Culture & Technology leading rugby #SIBC

19 May 2017

By: Sport Industry Group

Heath Harvey, chief executive officer of Saracens and Charlie McEwen, chief operating officer at the British & Irish Lions joined moderator Jill Douglas at the Deltatre Sport Industry Breakfast Club.

Leadership, culture, technology, global expansion, and grassroots were key issues of discussion from the pair, who both believed that ensuring the best company culture was key to success on the field.

Harvey said: “Our performance on the pitch will be based on a culture on the training ground that must also translate across all the organisation and the way it is run. We have a goal to be the most hard-working, innovative and caring rugby organisation in the world.

“Our core values and common purpose are familiar behind that culture.”

Moderator Jill Douglas speaking with Rob Vickerman and Nicky Robinson before taking to the stage

From a Lions’ perspective, McEwen, stated that the philosophy was that everyone counts, and referenced two aspects to this culture. “There is the culture the business creates and there is the structure the players come to within the framework of the tour.

“Our philosophy is ‘All for One’ and is about every individual preforming to their best in what they do in order to make sure the team are best prepared. On the field, it is down to every player believing they have a chance to represent the Lions.”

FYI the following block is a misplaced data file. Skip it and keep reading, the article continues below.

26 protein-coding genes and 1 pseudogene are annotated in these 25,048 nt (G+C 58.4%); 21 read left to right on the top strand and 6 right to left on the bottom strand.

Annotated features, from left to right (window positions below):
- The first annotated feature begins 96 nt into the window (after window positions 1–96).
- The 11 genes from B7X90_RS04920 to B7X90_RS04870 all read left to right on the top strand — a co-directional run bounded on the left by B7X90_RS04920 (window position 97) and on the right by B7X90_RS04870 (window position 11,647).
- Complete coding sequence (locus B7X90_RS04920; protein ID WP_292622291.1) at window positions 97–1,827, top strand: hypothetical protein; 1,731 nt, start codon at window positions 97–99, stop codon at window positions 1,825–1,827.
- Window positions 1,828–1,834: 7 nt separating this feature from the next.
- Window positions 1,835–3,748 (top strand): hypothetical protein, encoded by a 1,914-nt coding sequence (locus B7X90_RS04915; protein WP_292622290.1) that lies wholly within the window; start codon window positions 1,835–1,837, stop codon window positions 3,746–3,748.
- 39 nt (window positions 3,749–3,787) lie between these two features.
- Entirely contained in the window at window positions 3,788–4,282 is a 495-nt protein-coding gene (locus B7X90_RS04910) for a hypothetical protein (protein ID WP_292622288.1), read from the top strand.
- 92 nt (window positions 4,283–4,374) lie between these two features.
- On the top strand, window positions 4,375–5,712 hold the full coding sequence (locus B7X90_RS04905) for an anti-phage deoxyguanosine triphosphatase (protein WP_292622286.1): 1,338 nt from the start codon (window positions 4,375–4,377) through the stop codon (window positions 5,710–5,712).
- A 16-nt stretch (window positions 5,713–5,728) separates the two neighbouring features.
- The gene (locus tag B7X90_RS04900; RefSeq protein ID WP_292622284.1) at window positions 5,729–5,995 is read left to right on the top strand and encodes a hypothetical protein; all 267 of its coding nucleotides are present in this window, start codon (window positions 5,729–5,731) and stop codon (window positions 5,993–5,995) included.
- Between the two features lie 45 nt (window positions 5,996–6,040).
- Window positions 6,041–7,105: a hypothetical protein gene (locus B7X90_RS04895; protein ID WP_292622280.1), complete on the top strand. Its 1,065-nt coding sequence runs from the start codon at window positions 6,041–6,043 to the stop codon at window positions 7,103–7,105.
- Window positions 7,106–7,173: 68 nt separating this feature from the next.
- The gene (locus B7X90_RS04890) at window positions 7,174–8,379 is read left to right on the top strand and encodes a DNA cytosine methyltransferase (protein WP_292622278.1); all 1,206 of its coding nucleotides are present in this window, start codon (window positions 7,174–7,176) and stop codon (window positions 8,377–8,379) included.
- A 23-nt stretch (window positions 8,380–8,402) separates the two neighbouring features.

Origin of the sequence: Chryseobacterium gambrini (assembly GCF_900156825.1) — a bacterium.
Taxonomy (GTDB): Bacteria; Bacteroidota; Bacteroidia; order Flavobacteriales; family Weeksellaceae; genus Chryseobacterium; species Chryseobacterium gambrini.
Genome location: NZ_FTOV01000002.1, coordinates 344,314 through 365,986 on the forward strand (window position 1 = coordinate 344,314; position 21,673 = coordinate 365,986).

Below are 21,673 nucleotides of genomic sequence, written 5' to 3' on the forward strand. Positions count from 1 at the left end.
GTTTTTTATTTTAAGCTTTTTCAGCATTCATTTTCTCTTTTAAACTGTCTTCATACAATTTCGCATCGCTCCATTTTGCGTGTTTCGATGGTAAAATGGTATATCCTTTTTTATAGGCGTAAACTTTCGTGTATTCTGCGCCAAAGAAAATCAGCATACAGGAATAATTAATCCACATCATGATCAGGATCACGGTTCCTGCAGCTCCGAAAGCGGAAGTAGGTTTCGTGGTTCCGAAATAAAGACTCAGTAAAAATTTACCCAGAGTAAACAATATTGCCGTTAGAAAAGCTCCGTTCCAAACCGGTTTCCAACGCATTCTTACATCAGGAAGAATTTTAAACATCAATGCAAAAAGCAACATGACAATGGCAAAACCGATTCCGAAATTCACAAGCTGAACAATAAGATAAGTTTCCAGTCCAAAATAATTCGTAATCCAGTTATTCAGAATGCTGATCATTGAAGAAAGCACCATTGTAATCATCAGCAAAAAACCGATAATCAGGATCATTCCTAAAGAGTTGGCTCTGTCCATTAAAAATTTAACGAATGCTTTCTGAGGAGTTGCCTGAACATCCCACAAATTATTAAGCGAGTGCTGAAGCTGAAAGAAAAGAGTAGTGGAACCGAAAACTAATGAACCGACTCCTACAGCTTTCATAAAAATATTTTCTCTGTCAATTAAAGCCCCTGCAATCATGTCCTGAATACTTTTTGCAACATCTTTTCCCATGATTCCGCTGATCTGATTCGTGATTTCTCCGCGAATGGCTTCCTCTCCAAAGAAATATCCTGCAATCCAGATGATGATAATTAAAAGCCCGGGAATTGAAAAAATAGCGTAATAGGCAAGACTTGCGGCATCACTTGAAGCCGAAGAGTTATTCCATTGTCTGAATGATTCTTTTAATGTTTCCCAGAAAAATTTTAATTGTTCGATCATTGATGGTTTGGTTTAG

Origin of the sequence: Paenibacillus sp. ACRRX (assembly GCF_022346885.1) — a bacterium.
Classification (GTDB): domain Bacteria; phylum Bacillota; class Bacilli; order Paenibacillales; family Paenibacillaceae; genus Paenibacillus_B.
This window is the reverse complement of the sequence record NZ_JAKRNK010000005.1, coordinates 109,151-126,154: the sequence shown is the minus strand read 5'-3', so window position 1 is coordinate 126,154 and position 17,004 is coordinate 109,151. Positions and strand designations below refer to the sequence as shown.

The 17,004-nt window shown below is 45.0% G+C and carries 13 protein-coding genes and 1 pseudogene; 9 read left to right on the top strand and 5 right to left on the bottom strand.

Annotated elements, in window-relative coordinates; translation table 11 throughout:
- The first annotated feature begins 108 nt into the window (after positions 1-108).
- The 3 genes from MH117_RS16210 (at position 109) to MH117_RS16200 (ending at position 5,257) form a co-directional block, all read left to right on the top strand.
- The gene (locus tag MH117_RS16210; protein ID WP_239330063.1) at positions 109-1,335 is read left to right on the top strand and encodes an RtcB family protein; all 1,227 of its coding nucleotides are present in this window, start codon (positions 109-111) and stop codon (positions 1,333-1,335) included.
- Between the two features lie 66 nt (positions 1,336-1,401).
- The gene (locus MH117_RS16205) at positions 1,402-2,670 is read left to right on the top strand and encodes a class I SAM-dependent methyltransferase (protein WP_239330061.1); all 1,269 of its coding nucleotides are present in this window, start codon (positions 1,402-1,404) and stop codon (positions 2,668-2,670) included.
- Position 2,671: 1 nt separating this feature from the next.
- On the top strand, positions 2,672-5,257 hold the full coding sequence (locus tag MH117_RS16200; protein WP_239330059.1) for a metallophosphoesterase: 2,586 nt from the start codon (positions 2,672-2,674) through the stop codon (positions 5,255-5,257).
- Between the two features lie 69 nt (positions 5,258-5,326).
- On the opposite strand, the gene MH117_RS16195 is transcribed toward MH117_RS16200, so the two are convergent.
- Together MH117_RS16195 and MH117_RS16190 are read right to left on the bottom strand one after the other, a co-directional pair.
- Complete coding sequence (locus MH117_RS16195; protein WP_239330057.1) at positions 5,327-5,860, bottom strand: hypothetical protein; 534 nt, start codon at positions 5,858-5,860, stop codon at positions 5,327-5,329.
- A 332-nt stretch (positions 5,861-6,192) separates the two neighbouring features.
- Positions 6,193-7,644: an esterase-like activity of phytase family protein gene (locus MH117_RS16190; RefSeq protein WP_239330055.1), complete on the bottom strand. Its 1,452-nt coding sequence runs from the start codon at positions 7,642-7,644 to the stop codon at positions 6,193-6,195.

Technology was also a topic for the development of both the game on the pitch and for fans, with Harvey using Wimbledon as a benchmark of cutting edge technology in-play: ”Ultimately if you can get technology to the level of Wimbledon, where the whole thing lasts 20 seconds, everyone claps and engages, that for me is the Holy Grail.

“At Saracens we fly drones over training sessions to film the players and we launched a virtual ticketing system that allows fan to pan around and see what the stadium looks like. All this makes rugby more exciting.

“On the pitch, GPS technology has been used by the coaches for years, and it is amazing how the coaches use that to drive performance in the game.”

With regards to the fans and expanding to new territories McEwen believed more technology was required, “From a supporter’s point of view it helps, demystifying the game needs more investing in” with Harvey adding that “you can educate and teach the audience and that’s what makes them come back next time.”  

Guests network ahead of the panel discussion from Heath Harvey & Charlie McEwen

With the Lions on tour every four years, and the team’s last appearance in New Zealand being 12 years ago, McEwen touched upon the scarcity value that is driving the brand: “There is almost too much content, scarcity is one of the most appealing factors of the Lions.

“Every four years it comes alive in the homes and clubs in UK and Ireland. From a New Zealand point of view, every street and the whole country is coming together for a festival of sport. Scarcity is driving the brand both in New Zealand and back here.”

As rugby expands, both McEwen and Harvey spoke about their plans for women’s teams. Whilst Saracens has successfully bid for a women’s side that will be taking part in the first season of Women’s Super Rugby. While McEwen said that “There are opportunities out there and in the future we may see a female Lions tour.”

The pair also discussed the global expansion of the game with Harvey explaining the key markets for Saracens as Germany, via their sponsor Allianz, alongside Japan, USA and China. McEwen said that he would love the Lions to tour new nations but highlighted the tight schedule of global rugby and limited time with players available as complications in achieving this in the immediate future.

The Deltatre Sport Industry Breakfast Club meets four times a year, memberships are available for the remaining two events, click here for more information.